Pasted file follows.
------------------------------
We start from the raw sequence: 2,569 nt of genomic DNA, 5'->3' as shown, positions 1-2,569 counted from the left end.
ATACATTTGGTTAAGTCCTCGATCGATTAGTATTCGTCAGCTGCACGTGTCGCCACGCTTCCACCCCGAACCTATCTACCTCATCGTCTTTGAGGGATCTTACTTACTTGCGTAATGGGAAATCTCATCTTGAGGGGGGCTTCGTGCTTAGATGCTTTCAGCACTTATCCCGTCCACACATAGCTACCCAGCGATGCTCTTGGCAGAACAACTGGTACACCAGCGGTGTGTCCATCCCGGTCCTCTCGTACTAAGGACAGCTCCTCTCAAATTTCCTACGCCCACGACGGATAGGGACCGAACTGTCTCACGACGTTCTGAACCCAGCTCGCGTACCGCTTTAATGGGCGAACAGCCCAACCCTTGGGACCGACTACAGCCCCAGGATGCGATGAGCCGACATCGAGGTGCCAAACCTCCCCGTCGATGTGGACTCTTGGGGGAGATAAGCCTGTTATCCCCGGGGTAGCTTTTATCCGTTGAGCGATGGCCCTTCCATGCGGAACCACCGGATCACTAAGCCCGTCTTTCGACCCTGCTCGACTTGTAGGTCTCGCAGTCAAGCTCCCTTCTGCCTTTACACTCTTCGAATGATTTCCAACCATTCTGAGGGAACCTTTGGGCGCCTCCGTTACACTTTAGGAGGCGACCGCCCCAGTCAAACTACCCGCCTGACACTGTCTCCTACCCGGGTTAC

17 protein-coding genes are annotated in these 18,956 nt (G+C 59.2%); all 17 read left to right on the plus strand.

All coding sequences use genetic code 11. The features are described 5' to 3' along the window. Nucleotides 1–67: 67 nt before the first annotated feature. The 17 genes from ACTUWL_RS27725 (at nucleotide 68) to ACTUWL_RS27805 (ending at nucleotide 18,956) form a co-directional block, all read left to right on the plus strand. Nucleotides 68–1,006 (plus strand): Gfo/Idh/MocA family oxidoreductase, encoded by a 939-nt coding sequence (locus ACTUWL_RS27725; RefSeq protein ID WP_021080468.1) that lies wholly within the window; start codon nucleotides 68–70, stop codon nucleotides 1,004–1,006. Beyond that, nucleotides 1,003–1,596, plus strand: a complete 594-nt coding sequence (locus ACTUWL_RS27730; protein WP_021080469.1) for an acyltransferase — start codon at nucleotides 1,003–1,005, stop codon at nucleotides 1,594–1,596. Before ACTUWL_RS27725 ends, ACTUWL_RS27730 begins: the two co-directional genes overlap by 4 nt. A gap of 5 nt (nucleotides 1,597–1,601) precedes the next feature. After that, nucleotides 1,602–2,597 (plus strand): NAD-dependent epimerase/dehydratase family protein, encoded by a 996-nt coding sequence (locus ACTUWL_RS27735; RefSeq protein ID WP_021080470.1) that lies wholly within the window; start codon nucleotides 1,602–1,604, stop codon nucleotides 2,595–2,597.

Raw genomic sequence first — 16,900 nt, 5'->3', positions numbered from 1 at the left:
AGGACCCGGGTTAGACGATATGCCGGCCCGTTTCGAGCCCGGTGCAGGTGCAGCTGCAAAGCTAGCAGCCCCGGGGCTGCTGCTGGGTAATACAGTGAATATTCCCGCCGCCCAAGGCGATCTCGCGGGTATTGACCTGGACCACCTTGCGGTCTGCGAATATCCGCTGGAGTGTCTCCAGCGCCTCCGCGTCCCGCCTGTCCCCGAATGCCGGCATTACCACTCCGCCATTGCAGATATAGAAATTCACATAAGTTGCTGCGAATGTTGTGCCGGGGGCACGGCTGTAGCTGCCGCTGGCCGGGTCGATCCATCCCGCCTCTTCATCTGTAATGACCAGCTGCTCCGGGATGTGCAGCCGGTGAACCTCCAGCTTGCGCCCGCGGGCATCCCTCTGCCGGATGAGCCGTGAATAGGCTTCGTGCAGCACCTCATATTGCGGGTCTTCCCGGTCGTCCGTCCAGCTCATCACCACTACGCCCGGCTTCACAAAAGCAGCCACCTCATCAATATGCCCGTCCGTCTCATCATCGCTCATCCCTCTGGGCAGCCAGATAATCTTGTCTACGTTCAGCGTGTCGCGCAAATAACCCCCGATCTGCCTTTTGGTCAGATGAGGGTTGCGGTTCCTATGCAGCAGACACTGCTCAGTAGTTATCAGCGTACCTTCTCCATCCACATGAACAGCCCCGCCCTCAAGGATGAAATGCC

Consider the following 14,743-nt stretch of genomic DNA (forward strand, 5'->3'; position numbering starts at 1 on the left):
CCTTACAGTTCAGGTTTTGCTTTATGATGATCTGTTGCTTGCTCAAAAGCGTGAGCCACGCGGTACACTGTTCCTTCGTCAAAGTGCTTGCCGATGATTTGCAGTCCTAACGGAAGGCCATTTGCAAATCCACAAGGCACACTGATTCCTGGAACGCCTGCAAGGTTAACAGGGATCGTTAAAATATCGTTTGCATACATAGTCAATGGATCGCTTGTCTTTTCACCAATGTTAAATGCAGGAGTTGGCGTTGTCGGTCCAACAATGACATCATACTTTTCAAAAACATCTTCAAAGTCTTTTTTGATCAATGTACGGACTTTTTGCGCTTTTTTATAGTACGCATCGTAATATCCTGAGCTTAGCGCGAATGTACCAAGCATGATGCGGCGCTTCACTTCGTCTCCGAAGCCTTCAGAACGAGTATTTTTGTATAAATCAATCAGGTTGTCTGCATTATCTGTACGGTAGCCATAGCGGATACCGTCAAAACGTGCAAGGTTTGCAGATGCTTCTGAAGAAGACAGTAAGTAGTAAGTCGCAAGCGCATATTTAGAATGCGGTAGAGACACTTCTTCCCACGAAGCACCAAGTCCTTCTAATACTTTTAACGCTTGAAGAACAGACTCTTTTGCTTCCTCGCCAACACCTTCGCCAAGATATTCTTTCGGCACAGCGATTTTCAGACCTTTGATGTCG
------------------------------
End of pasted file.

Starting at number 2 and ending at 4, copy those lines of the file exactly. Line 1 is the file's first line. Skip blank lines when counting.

ATACATTTGGTTAAGTCCTCGATCGATTAGTATTCGTCAGCTGCACGTGTCGCCACGCTTCCACCCCGAACCTATCTACCTCATCGTCTTTGAGGGATCTTACTTACTTGCGTAATGGGAAATCTCATCTTGAGGGGGGCTTCGTGCTTAGATGCTTTCAGCACTTATCCCGTCCACACATAGCTACCCAGCGATGCTCTTGGCAGAACAACTGGTACACCAGCGGTGTGTCCATCCCGGTCCTCTCGTACTAAGGACAGCTCCTCTCAAATTTCCTACGCCCACGACGGATAGGGACCGAACTGTCTCACGACGTTCTGAACCCAGCTCGCGTACCGCTTTAATGGGCGAACAGCCCAACCCTTGGGACCGACTACAGCCCCAGGATGCGATGAGCCGACATCGAGGTGCCAAACCTCCCCGTCGATGTGGACTCTTGGGGGAGATAAGCCTGTTATCCCCGGGGTAGCTTTTATCCGTTGAGCGATGGCCCTTCCATGCGGAACCACCGGATCACTAAGCCCGTCTTTCGACCCTGCTCGACTTGTAGGTCTCGCAGTCAAGCTCCCTTCTGCCTTTACACTCTTCGAATGATTTCCAACCATTCTGAGGGAACCTTTGGGCGCCTCCGTTACACTTTAGGAGGCGACCGCCCCAGTCAAACTACCCGCCTGACACTGTCTCCTACCCGGGTTAC

17 protein-coding genes are annotated in these 18,956 nt (G+C 59.2%); all 17 read left to right on the plus strand.

All coding sequences use genetic code 11. The features are described 5' to 3' along the window. Nucleotides 1–67: 67 nt before the first annotated feature. The 17 genes from ACTUWL_RS27725 (at nucleotide 68) to ACTUWL_RS27805 (ending at nucleotide 18,956) form a co-directional block, all read left to right on the plus strand. Nucleotides 68–1,006 (plus strand): Gfo/Idh/MocA family oxidoreductase, encoded by a 939-nt coding sequence (locus ACTUWL_RS27725; RefSeq protein ID WP_021080468.1) that lies wholly within the window; start codon nucleotides 68–70, stop codon nucleotides 1,004–1,006. Beyond that, nucleotides 1,003–1,596, plus strand: a complete 594-nt coding sequence (locus ACTUWL_RS27730; protein WP_021080469.1) for an acyltransferase — start codon at nucleotides 1,003–1,005, stop codon at nucleotides 1,594–1,596. Before ACTUWL_RS27725 ends, ACTUWL_RS27730 begins: the two co-directional genes overlap by 4 nt. A gap of 5 nt (nucleotides 1,597–1,601) precedes the next feature. After that, nucleotides 1,602–2,597 (plus strand): NAD-dependent epimerase/dehydratase family protein, encoded by a 996-nt coding sequence (locus ACTUWL_RS27735; RefSeq protein ID WP_021080470.1) that lies wholly within the window; start codon nucleotides 1,602–1,604, stop codon nucleotides 2,595–2,597.